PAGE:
Killing You Softly
‘But only on the margins and something is telling me to keep it that way.’ I wouldn’t share with Jayden that I’d been
freaked out by imaginary fingers scratching at the window, or any of the other creepy things that had happened lately – the fake Facebook pictures, the dead robin, the notes, the emoticon
hearts. Somehow I felt he wouldn’t make the most sympathetic of listeners.
    ‘But I asked you and you’re here,’ he said stubbornly.
    ‘Because I talked to Alex and I felt sorry for him.’ I watched Bolt trot ahead, detour around the
Closed to pedestrians
sign and scoot under the police tape, making a neat
pattern of prints in the snow. ‘Anyway, I don’t think he did it,’ I added.
    Bolt sniffed at a heap of shifted snow then cocked his bandy leg to pee against the white forensic tent. ‘I hope no one’s working inside there,’ I commented.
    Jayden shrugged. ‘So exactly how did it go – your conversation with Alex?’
    ‘I was walking in the school grounds, Alex was on his bike. He fell off. I didn’t recognize him at first so I ran up and asked what he was doing on private property.’
    ‘Yeah, Alyssa – a guy falls off his bike and you tell him he’s trespassing. Typical.’
    ‘We could stop right now,’ I said angrily. ‘I could walk away.’
    Jayden’s scowl deepened. He tilted his head forward then looked up at me from under knotted eyebrows. ‘Sometimes you come across as a hard bitch, you know that, Alyssa? Anyway,
forget I said that – you still owe me one.’
    A favour for him stopping Harry Embsay from throttling me. It was totally true that without Jayden and Bolt I wouldn’t still be alive, but somehow with Jayden it didn’t pay to show
gratitude. ‘You saved me, now you want me to help you get your mate out of jail. OK, I’ll try.’
    Still glaring, he waited for me to come up with something.
    ‘Do you know why they arrested him?’
    ‘Socos picked up fingerprints on the wrench they found.’
    ‘Scene-of-crime officers? Alex’s prints?’
    Jayden nodded. ‘Plus, it turns out he didn’t have an alibi for the time Scarlett was killed.’
    ‘But he told me his dad dragged him off to a family party.’
    ‘Yeah, but he made an excuse and left before midnight – the cops dragged that out of one of the cousins.’
    ‘Not good,’ I muttered as Bolt disappeared round the back of the flimsy tent. I went through the few facts I’d picked up from my meeting with Alex. ‘He didn’t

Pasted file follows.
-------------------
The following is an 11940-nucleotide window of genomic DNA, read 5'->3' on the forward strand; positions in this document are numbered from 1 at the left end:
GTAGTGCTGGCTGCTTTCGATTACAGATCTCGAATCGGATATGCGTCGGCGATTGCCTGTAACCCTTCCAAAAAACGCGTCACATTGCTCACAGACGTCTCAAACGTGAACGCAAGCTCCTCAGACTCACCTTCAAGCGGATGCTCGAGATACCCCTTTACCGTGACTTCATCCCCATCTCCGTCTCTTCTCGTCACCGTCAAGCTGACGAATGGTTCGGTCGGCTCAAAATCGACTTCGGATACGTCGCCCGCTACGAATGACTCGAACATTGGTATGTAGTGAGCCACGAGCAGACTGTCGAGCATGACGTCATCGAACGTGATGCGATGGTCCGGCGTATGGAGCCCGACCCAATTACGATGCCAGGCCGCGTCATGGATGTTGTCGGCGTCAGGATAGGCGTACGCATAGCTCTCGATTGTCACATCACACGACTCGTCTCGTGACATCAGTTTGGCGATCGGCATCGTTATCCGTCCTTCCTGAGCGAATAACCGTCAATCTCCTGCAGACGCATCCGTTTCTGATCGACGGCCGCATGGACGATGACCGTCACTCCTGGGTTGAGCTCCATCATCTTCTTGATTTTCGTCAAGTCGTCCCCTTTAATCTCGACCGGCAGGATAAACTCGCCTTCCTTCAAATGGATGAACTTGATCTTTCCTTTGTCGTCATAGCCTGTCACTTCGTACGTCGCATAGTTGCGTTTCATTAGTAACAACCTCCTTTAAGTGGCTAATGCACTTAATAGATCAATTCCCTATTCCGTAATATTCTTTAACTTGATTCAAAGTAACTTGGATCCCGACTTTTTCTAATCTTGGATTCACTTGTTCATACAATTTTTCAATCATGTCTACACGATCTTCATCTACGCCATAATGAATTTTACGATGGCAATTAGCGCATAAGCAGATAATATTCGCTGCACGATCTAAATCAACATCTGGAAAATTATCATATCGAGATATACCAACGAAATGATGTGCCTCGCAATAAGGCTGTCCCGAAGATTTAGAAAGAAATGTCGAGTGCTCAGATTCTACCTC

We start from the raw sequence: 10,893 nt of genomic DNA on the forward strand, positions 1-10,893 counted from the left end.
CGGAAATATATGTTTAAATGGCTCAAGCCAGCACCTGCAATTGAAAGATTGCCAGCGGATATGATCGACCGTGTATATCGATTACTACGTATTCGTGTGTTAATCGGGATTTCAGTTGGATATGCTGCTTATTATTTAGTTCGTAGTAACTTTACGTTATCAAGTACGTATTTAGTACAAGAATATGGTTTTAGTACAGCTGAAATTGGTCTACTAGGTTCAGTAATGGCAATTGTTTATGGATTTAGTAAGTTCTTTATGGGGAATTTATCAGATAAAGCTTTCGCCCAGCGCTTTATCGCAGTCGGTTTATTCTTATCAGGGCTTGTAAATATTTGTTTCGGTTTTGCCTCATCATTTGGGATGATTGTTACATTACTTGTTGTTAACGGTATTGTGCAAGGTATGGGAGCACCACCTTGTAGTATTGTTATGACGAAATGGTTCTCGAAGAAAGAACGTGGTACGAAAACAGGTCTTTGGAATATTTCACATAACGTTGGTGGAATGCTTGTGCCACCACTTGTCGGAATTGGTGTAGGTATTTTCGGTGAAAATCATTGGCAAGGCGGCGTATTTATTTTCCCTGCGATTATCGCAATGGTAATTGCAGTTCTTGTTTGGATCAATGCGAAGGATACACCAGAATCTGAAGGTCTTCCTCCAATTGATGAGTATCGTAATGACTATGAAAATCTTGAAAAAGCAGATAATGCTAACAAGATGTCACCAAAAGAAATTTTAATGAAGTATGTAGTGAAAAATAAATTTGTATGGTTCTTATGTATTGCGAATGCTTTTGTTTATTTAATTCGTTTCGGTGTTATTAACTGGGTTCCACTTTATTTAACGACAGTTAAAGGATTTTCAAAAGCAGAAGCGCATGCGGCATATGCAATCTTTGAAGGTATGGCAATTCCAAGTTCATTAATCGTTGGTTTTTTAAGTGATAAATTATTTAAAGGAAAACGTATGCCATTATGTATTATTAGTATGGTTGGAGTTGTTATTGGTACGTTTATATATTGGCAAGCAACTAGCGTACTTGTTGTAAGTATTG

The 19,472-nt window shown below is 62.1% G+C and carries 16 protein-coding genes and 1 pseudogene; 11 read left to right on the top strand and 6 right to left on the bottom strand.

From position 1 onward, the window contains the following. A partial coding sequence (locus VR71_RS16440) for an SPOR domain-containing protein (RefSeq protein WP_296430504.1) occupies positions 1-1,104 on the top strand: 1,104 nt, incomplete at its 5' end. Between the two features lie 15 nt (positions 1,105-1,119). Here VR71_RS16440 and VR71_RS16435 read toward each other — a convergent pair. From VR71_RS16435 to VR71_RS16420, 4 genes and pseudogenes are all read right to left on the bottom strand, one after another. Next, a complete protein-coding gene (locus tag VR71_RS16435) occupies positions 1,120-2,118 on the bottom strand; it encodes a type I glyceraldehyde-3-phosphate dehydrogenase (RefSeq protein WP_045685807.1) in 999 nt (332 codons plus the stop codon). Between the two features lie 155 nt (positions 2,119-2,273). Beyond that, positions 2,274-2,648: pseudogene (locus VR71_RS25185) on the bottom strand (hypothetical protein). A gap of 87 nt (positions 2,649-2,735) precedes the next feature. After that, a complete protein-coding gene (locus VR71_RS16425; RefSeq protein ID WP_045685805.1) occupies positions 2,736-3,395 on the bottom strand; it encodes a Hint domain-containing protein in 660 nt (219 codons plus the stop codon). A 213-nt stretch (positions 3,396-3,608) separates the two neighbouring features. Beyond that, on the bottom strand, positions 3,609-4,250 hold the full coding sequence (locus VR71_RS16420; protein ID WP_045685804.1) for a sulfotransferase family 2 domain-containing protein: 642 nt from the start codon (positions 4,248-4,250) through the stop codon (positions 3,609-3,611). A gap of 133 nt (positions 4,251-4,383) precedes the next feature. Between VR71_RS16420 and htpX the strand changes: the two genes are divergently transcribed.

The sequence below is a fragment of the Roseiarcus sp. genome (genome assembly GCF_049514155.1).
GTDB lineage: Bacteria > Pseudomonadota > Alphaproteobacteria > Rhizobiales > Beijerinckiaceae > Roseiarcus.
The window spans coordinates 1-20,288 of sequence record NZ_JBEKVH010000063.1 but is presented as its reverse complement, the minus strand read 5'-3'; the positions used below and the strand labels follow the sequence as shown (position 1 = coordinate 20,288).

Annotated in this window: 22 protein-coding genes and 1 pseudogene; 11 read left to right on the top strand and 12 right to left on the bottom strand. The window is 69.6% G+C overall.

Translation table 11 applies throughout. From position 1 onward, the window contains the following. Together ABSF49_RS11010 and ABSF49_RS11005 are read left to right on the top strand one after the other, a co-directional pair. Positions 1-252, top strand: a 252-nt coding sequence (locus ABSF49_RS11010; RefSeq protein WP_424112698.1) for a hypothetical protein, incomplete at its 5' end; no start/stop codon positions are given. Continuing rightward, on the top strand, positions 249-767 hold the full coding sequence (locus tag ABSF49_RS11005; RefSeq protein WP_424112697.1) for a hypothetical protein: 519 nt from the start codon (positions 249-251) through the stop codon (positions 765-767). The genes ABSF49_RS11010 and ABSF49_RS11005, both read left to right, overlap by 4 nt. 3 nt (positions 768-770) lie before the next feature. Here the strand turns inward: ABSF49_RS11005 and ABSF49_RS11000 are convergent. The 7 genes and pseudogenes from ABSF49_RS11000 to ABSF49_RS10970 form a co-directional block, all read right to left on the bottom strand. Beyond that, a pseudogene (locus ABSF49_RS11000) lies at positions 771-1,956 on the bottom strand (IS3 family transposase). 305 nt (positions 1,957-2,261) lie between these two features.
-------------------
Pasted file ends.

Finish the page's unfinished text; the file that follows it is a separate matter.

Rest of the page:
mention that. And there’s something else that I’ve been wondering about – which is why didn’t Alex try to contact Scarlett on New Year’s Day? They’d only been
together for a week, but from what I hear he was totally into her. Ursula said he’d practically stalked her for weeks before she agreed to go out with him. So he would want to talk to her,
send texts, meet her every chance he got.’
    ‘How do we know he didn’t?’ Jayden asked the same thing Sammy Beckett had at Ainslee station.
    ‘We don’t.’ For the first time I heard scuffling noises from inside the tent then the sound of Velcro being unfastened. A figure in white overalls emerged and yelled at us.
    ‘Is this your dog?’ the police forensic woman demanded.
    Bolt reappeared, still sniffing and peeing against the side of the tent.
    ‘Call him, Jayden!’ I muttered under my breath.
    ‘He’s contaminating a crime scene,’ the woman warned. ‘If this is your Staffie, grab him before I get our dog handlers to come and deal with him.’
    ‘Call him!’ I hissed.
    ‘Heel!’ Jayden said between clenched teeth, and Bolt obeyed.
    ‘Let’s go,’ I told him, turning back the way we’d come. I was eager to leave because the place where Scarlett had died was seedy – high walls and rotting fences to
one side, the frozen canal to the other – and it was all too easy to picture her lonely, dark, violent death. They’d found the wrench used as a weapon, which of course had further
implicated Alex.

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